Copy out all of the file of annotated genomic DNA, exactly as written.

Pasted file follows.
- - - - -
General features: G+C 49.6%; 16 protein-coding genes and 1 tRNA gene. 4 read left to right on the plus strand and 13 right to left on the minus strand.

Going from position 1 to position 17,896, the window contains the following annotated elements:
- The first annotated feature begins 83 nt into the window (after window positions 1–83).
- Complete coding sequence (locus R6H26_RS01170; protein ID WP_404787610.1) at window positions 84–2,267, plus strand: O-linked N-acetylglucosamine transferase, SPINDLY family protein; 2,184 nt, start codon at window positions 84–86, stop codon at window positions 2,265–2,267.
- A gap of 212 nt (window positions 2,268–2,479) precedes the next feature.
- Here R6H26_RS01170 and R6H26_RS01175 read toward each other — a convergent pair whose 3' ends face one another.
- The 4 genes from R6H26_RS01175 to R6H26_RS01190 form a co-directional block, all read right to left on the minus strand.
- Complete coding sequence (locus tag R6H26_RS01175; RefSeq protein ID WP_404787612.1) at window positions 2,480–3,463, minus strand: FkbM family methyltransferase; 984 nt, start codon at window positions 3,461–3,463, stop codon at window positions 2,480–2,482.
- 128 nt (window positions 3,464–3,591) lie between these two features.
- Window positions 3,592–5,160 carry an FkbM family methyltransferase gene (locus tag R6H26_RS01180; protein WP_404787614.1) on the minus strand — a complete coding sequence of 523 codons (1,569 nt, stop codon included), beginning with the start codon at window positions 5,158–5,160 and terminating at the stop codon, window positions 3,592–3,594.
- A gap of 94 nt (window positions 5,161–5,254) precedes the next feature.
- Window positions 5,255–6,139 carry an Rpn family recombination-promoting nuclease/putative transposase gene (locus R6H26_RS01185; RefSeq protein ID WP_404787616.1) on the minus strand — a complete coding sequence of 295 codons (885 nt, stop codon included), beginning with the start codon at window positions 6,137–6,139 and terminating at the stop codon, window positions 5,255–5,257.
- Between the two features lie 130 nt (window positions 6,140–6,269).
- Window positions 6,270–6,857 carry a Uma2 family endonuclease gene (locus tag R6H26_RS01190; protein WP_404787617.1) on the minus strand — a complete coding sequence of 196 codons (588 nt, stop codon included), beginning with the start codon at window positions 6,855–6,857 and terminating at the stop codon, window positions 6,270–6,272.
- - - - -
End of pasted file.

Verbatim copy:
General features: G+C 49.6%; 16 protein-coding genes and 1 tRNA gene. 4 read left to right on the plus strand and 13 right to left on the minus strand.

Going from position 1 to position 17,896, the window contains the following annotated elements:
- The first annotated feature begins 83 nt into the window (after window positions 1–83).
- Complete coding sequence (locus R6H26_RS01170; protein ID WP_404787610.1) at window positions 84–2,267, plus strand: O-linked N-acetylglucosamine transferase, SPINDLY family protein; 2,184 nt, start codon at window positions 84–86, stop codon at window positions 2,265–2,267.
- A gap of 212 nt (window positions 2,268–2,479) precedes the next feature.
- Here R6H26_RS01170 and R6H26_RS01175 read toward each other — a convergent pair whose 3' ends face one another.
- The 4 genes from R6H26_RS01175 to R6H26_RS01190 form a co-directional block, all read right to left on the minus strand.
- Complete coding sequence (locus tag R6H26_RS01175; RefSeq protein ID WP_404787612.1) at window positions 2,480–3,463, minus strand: FkbM family methyltransferase; 984 nt, start codon at window positions 3,461–3,463, stop codon at window positions 2,480–2,482.
- 128 nt (window positions 3,464–3,591) lie between these two features.
- Window positions 3,592–5,160 carry an FkbM family methyltransferase gene (locus tag R6H26_RS01180; protein WP_404787614.1) on the minus strand — a complete coding sequence of 523 codons (1,569 nt, stop codon included), beginning with the start codon at window positions 5,158–5,160 and terminating at the stop codon, window positions 3,592–3,594.
- A gap of 94 nt (window positions 5,161–5,254) precedes the next feature.
- Window positions 5,255–6,139 carry an Rpn family recombination-promoting nuclease/putative transposase gene (locus R6H26_RS01185; RefSeq protein ID WP_404787616.1) on the minus strand — a complete coding sequence of 295 codons (885 nt, stop codon included), beginning with the start codon at window positions 6,137–6,139 and terminating at the stop codon, window positions 5,255–5,257.
- Between the two features lie 130 nt (window positions 6,140–6,269).
- Window positions 6,270–6,857 carry a Uma2 family endonuclease gene (locus tag R6H26_RS01190; protein WP_404787617.1) on the minus strand — a complete coding sequence of 196 codons (588 nt, stop codon included), beginning with the start codon at window positions 6,855–6,857 and terminating at the stop codon, window positions 6,270–6,272.